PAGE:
NEW YORK — U.S. museums are increasingly evading the restitution of Nazi-looted art by using legal tactics to avoid resolving the cases on their merits, according to a report by the World Jewish Restitution Organization released Thursday.
The tactic is a trend that has grown in recent years, it said.
"American museums have an obligation to ensure that claimants get a fair chance to get a hearing on their case," said Gideon Taylor, chair of WJRO operations. "That increasingly is not happening in U.S. museums."
The technical defense approach by museums also likely is a deterrent to claimants coming forward because they face an expensive and protracted legal struggle, according to the report.
It cites five museum cases in which the courts sided with the institutions, which won their cases resorting to legal technicalities such as statute of limitations. A sixth case involving a disputed Camille Pissarro painting donated to the Fred Jones Jr. Museum of Art at the University of Oklahoma in 2000 is pending.
The Oklahoma museum said the family who donated the artwork to the museum "undisputedly purchased the painting in good faith from a reputable art dealer, with legitimate and verified title."
"We continue to hope for a resolution that will be fair to all parties," it added.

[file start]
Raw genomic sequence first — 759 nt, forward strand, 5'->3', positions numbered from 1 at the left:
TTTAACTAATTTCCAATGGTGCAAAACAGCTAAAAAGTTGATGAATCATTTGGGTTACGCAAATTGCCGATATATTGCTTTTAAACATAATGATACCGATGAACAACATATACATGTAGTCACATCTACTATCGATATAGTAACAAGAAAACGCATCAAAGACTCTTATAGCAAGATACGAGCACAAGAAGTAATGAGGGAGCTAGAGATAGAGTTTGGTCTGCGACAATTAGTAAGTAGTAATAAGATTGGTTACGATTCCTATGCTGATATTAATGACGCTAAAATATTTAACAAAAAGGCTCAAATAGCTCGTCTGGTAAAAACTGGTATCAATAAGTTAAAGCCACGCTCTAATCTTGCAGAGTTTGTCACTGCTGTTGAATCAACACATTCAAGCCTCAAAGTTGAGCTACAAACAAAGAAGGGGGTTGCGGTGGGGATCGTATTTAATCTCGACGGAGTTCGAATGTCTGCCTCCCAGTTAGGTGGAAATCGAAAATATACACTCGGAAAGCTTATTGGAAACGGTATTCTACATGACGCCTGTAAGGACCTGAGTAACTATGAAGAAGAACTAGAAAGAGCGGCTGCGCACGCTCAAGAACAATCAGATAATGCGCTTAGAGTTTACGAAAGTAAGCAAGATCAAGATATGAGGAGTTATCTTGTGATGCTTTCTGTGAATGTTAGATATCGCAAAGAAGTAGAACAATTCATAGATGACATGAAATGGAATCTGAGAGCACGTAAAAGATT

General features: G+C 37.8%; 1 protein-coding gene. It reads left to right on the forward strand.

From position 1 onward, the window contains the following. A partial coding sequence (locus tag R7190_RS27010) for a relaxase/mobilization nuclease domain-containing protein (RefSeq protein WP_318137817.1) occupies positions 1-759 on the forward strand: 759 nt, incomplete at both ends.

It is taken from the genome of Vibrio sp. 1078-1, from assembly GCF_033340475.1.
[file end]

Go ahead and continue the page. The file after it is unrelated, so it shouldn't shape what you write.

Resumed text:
The report also shows that other countries have taken a different approach to settling claims of stolen Nazi-era art, establishing tribunals or special venues where these issues can be heard based on the merits, not on technical grounds.
"We're not saying every claimant is right and that every claim is a valid claim. We're saying let the claim be heard by a neutral body," Taylor said. "If the museums are confident in their interpretation of the facts, then they should be confident to let the court adjudicate whether that's right or not."
Among its recommendations, the report says the American Alliance of Museums should ensure museums comply with its guidelines "by abstaining from blocking claims on technical grounds." Museums that fail to do so should be subject to a review of their accreditation with the AAM, it says. It also recommends legislation to extend statutes of limitations for Holocaust-era restitution claims.
The AAM said it would comment on the report later Thursday.